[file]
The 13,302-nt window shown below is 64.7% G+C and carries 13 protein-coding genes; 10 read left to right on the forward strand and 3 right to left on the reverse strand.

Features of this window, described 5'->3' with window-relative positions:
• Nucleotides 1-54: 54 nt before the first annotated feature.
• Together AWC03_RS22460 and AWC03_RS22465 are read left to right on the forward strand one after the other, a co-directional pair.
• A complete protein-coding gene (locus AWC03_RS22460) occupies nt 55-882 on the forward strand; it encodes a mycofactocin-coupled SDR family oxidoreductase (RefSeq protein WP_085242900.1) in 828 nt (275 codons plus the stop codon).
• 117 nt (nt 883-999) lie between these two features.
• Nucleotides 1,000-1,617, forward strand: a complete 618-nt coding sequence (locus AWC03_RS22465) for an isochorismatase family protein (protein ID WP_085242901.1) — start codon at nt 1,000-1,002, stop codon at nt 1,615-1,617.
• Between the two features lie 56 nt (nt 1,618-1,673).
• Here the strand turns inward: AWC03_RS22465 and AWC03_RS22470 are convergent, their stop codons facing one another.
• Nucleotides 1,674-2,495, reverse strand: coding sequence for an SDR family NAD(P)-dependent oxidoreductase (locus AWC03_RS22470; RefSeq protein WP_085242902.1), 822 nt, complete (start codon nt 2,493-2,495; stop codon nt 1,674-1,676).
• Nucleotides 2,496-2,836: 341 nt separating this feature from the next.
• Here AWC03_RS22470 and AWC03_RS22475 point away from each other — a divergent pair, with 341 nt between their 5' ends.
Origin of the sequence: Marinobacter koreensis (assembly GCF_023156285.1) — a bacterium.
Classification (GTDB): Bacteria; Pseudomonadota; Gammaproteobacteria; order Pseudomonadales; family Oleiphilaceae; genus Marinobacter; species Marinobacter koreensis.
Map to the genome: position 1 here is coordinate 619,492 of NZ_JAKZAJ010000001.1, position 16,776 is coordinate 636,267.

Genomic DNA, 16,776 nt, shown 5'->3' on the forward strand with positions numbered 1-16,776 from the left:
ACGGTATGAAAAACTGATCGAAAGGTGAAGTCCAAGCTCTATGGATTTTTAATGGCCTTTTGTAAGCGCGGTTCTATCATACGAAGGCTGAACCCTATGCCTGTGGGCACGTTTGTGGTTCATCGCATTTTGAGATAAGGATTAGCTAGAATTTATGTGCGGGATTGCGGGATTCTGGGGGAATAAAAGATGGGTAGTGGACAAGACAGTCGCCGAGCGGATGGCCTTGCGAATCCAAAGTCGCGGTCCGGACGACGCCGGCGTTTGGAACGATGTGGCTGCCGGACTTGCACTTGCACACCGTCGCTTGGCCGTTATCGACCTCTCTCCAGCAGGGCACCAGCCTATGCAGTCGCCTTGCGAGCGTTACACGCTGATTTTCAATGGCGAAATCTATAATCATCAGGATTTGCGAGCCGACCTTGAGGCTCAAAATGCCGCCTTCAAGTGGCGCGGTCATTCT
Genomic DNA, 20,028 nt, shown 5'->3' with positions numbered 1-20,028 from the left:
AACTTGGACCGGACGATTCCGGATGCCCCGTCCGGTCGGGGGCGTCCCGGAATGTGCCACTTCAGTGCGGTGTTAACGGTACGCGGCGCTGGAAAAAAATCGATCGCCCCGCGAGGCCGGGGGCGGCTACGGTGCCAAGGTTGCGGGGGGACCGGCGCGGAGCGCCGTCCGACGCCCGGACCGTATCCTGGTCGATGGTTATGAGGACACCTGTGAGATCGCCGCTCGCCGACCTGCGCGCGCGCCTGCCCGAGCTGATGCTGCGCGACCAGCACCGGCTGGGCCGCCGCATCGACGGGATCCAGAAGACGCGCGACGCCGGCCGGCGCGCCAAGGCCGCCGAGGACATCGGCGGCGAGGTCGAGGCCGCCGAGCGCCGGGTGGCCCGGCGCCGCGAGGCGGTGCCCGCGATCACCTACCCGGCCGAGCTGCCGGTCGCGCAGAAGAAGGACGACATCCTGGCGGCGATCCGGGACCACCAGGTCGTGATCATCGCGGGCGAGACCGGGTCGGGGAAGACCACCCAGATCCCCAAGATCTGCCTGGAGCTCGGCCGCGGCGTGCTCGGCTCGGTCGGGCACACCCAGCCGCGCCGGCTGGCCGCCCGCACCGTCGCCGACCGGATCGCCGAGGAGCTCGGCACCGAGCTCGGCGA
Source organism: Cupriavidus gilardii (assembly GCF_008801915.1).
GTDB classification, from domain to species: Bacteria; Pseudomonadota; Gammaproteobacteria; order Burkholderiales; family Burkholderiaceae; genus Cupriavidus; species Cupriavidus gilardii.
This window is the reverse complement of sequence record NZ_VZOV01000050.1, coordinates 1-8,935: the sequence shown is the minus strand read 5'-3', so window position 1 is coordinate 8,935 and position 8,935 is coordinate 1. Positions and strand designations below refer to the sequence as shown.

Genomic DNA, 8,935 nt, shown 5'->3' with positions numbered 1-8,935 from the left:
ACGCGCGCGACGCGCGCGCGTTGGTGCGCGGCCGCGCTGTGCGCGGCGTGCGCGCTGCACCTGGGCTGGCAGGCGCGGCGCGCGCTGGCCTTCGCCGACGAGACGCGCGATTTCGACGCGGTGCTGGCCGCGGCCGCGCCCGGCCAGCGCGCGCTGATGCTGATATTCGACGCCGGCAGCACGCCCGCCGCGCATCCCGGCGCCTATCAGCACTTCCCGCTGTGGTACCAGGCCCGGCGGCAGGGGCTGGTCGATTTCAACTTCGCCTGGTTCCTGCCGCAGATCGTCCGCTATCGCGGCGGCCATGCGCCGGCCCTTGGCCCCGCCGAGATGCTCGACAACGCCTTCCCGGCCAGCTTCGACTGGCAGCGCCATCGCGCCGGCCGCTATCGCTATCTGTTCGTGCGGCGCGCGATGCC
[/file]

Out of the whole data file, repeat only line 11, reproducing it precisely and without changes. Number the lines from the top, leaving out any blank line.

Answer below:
• Nucleotides 2,496-2,836: 341 nt separating this feature from the next.